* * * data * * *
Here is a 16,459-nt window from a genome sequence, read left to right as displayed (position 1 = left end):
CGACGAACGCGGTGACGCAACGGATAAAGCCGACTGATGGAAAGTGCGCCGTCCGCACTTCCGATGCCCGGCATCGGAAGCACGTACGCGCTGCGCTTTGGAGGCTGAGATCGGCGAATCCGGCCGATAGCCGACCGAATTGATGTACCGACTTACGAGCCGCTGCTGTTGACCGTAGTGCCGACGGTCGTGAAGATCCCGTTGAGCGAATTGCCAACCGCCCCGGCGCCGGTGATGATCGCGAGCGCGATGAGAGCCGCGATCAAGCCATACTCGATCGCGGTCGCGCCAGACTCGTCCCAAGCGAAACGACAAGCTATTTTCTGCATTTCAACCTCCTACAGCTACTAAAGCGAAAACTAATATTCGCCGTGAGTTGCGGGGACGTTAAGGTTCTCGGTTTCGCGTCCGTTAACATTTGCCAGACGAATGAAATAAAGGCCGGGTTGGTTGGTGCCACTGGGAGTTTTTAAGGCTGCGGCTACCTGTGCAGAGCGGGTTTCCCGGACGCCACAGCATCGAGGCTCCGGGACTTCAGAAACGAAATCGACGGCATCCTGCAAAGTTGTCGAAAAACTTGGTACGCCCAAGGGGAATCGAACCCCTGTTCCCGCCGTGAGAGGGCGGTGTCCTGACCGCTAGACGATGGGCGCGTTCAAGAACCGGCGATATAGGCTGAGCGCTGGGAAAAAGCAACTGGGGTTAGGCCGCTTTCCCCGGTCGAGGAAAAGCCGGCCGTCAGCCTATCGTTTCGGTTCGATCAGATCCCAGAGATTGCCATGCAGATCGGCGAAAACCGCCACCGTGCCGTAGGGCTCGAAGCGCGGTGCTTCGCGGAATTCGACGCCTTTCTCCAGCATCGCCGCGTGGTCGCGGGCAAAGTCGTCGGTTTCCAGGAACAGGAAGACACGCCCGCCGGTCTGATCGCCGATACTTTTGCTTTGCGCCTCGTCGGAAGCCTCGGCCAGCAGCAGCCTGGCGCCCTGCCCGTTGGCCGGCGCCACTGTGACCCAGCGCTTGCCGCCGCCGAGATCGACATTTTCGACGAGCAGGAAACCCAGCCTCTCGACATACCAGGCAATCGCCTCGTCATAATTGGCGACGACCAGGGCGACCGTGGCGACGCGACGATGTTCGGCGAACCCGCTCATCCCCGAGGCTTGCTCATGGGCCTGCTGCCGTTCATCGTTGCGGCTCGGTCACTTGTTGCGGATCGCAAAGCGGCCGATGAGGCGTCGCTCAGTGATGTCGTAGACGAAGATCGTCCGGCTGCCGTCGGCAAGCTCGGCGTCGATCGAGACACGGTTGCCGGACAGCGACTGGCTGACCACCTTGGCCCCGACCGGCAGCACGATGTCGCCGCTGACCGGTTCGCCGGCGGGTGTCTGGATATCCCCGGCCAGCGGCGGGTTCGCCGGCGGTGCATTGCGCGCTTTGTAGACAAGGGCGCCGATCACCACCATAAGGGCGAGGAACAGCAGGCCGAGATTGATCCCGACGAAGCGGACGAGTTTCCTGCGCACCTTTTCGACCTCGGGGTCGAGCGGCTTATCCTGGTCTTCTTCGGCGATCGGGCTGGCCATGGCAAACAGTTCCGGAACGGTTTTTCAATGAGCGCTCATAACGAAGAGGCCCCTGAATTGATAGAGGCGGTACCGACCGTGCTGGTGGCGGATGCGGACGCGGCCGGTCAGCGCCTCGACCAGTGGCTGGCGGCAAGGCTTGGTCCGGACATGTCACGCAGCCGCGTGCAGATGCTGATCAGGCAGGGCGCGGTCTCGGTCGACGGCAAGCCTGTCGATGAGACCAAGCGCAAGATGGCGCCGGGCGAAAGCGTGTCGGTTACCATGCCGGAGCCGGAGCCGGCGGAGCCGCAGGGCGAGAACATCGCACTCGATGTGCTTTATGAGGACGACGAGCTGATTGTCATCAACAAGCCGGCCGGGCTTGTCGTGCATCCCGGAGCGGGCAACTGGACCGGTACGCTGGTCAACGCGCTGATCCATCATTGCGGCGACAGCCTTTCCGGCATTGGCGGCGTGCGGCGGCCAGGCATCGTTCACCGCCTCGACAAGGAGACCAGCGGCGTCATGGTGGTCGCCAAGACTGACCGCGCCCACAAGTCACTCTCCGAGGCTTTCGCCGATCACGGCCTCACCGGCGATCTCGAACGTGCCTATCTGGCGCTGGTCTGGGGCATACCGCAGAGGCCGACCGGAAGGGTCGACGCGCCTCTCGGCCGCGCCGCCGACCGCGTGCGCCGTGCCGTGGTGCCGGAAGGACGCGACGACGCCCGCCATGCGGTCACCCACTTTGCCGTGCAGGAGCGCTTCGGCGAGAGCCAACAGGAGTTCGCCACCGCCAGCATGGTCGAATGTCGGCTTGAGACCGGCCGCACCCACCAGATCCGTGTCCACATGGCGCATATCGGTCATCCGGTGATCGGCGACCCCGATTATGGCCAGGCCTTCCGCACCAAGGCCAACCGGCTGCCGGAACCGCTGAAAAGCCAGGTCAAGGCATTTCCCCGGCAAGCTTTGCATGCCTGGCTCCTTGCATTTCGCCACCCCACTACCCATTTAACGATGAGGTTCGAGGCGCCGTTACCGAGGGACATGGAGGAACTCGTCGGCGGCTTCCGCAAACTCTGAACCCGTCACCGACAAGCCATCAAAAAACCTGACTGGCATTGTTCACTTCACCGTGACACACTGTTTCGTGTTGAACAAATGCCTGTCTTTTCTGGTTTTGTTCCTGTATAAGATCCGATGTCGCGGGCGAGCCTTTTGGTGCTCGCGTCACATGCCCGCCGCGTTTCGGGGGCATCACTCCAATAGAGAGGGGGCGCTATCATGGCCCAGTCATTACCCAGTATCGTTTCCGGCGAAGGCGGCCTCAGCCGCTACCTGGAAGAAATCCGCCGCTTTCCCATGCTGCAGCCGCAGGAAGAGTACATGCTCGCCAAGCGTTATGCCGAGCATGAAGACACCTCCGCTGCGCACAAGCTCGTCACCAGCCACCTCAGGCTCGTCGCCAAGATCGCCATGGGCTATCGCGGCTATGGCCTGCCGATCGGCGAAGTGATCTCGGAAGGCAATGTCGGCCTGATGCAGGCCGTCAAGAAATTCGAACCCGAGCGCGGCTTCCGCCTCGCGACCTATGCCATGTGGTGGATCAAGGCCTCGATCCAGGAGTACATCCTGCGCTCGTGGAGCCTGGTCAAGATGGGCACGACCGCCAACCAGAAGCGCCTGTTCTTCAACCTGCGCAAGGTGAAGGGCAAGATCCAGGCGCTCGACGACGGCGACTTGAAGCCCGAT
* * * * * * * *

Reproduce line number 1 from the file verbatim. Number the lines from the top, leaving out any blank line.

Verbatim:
Here is a 16,459-nt window from a genome sequence, read left to right as displayed (position 1 = left end):